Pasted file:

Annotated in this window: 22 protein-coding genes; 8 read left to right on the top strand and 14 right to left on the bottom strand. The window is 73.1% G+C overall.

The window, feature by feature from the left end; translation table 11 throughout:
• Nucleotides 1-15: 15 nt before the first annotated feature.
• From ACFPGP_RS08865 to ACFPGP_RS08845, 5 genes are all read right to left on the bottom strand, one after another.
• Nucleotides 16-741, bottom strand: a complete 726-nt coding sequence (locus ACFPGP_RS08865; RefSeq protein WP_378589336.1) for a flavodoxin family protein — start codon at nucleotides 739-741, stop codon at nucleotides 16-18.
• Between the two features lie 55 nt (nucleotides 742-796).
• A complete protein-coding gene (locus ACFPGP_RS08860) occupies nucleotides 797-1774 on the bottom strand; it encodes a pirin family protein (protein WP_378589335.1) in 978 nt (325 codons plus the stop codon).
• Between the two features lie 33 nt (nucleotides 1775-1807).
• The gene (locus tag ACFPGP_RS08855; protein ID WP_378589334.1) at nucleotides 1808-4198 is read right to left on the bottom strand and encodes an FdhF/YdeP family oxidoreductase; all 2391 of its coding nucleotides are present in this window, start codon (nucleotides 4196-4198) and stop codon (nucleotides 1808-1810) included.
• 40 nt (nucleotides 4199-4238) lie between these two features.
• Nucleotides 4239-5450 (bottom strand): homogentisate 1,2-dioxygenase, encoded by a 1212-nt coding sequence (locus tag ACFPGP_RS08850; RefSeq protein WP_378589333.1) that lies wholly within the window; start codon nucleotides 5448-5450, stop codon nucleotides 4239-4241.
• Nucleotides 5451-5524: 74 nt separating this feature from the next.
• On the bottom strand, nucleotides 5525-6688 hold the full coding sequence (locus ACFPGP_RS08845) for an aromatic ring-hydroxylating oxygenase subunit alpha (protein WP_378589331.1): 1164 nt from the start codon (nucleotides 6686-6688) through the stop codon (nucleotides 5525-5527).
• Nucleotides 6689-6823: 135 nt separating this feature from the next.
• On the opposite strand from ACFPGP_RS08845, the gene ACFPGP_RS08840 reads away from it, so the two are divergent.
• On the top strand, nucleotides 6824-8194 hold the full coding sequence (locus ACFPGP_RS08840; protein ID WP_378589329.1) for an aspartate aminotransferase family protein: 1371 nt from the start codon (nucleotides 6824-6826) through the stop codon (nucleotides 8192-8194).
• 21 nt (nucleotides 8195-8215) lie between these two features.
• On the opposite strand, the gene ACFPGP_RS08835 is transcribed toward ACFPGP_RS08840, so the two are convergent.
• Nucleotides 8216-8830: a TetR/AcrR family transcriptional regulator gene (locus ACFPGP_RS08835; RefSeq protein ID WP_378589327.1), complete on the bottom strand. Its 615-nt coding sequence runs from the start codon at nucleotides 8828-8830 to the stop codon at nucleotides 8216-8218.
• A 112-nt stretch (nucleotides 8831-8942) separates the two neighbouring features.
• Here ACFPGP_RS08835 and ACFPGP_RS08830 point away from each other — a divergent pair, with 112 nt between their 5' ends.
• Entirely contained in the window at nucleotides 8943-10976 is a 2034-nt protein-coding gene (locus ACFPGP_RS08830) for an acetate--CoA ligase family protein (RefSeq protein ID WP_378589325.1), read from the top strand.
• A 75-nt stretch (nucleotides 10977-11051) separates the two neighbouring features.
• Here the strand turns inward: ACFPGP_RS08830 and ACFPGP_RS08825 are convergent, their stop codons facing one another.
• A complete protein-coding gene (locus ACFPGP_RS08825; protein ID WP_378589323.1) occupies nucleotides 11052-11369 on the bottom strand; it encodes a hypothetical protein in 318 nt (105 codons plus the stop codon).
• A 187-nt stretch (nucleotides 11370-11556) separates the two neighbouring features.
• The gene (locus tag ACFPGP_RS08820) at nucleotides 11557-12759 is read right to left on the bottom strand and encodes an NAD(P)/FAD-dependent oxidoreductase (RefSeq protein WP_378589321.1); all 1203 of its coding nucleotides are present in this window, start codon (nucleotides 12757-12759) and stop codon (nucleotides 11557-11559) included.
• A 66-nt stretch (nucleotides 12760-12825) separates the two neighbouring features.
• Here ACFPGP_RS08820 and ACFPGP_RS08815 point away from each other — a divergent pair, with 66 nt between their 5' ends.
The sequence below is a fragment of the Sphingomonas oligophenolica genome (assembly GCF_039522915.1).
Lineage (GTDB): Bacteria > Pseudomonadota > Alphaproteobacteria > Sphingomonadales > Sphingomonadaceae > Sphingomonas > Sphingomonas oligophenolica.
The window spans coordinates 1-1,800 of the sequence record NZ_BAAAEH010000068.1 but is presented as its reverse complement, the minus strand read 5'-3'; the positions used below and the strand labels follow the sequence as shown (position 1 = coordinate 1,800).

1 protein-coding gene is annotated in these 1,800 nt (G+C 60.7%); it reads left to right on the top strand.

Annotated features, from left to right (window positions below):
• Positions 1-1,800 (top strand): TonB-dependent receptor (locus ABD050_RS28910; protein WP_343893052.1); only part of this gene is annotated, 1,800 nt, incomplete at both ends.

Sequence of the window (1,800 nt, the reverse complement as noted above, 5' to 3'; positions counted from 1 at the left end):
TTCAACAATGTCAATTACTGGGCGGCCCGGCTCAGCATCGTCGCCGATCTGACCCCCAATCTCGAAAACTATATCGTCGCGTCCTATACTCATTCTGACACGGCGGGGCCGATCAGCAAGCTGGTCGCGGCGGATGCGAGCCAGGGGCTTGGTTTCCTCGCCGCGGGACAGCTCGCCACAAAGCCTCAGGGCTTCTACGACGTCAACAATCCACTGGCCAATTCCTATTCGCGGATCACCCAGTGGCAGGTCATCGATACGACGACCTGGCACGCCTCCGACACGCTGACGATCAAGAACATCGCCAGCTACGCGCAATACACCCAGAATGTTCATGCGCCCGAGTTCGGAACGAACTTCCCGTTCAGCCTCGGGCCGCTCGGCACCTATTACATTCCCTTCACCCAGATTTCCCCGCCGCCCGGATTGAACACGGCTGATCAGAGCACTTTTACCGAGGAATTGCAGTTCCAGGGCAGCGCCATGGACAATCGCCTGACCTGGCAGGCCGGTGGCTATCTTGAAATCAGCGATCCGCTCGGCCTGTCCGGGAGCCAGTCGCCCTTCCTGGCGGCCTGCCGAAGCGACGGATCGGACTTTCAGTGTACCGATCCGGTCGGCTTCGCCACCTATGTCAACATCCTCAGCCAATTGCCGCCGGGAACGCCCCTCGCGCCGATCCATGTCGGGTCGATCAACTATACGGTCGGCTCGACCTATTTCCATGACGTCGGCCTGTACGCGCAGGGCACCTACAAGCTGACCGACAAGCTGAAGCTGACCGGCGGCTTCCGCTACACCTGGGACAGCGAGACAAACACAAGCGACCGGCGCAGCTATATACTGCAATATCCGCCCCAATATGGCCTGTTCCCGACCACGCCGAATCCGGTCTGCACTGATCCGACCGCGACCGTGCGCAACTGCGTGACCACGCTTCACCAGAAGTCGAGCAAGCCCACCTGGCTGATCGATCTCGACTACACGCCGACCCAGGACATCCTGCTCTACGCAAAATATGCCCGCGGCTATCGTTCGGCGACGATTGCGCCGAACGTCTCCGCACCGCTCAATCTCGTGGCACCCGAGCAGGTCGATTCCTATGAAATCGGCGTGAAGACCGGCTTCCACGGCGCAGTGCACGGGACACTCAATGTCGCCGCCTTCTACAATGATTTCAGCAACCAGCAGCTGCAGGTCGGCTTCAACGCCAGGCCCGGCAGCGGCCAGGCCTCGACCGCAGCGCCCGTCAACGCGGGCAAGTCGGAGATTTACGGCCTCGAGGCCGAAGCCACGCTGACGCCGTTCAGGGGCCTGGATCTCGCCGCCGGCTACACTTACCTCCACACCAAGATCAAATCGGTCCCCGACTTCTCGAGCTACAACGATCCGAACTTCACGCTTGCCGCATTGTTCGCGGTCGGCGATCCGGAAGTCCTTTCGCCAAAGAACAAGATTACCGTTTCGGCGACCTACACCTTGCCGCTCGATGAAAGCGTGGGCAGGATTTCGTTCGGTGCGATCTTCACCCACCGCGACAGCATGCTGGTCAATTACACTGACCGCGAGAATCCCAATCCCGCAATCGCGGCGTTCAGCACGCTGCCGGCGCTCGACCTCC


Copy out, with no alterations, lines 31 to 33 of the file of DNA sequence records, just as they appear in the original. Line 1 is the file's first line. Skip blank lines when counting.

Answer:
Lineage (GTDB): Bacteria > Pseudomonadota > Alphaproteobacteria > Sphingomonadales > Sphingomonadaceae > Sphingomonas > Sphingomonas oligophenolica.
The window spans coordinates 1-1,800 of the sequence record NZ_BAAAEH010000068.1 but is presented as its reverse complement, the minus strand read 5'-3'; the positions used below and the strand labels follow the sequence as shown (position 1 = coordinate 1,800).

1 protein-coding gene is annotated in these 1,800 nt (G+C 60.7%); it reads left to right on the top strand.